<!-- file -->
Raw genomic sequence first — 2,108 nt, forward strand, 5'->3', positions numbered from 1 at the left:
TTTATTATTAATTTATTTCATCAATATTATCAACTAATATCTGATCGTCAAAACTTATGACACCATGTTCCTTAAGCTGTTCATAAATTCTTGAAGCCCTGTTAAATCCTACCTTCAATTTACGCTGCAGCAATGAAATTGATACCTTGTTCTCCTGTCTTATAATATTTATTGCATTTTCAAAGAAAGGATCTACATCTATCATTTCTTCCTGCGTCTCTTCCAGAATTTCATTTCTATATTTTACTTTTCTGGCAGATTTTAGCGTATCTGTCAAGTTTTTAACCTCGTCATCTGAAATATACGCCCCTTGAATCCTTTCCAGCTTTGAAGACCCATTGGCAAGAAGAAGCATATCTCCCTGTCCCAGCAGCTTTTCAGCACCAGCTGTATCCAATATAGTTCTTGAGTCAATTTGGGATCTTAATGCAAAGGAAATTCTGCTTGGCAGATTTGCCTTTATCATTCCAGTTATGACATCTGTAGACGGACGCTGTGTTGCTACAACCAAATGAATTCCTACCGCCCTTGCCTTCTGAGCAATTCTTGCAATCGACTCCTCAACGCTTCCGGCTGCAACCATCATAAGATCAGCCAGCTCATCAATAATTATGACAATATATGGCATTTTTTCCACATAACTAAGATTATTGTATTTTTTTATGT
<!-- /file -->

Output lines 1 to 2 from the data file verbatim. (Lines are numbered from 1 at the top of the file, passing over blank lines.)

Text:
Raw genomic sequence first — 2,108 nt, forward strand, 5'->3', positions numbered from 1 at the left:
TTTATTATTAATTTATTTCATCAATATTATCAACTAATATCTGATCGTCAAAACTTATGACACCATGTTCCTTAAGCTGTTCATAAATTCTTGAAGCCCTGTTAAATCCTACCTTCAATTTACGCTGCAGCAATGAAATTGATACCTTGTTCTCCTGTCTTATAATATTTATTGCATTTTCAAAGAAAGGATCTACATCTATCATTTCTTCCTGCGTCTCTTCCAGAATTTCATTTCTATATTTTACTTTTCTGGCAGATTTTAGCGTATCTGTCAAGTTTTTAACCTCGTCATCTGAAATATACGCCCCTTGAATCCTTTCCAGCTTTGAAGACCCATTGGCAAGAAGAAGCATATCTCCCTGTCCCAGCAGCTTTTCAGCACCAGCTGTATCCAATATAGTTCTTGAGTCAATTTGGGATCTTAATGCAAAGGAAATTCTGCTTGGCAGATTTGCCTTTATCATTCCAGTTATGACATCTGTAGACGGACGCTGTGTTGCTACAACCAAATGAATTCCTACCGCCCTTGCCTTCTGAGCAATTCTTGCAATCGACTCCTCAACGCTTCCGGCTGCAACCATCATAAGATCAGCCAGCTCATCAATAATTATGACAATATATGGCATTTTTTCCACATAACTAAGATTATTGTATTTTTTTATGT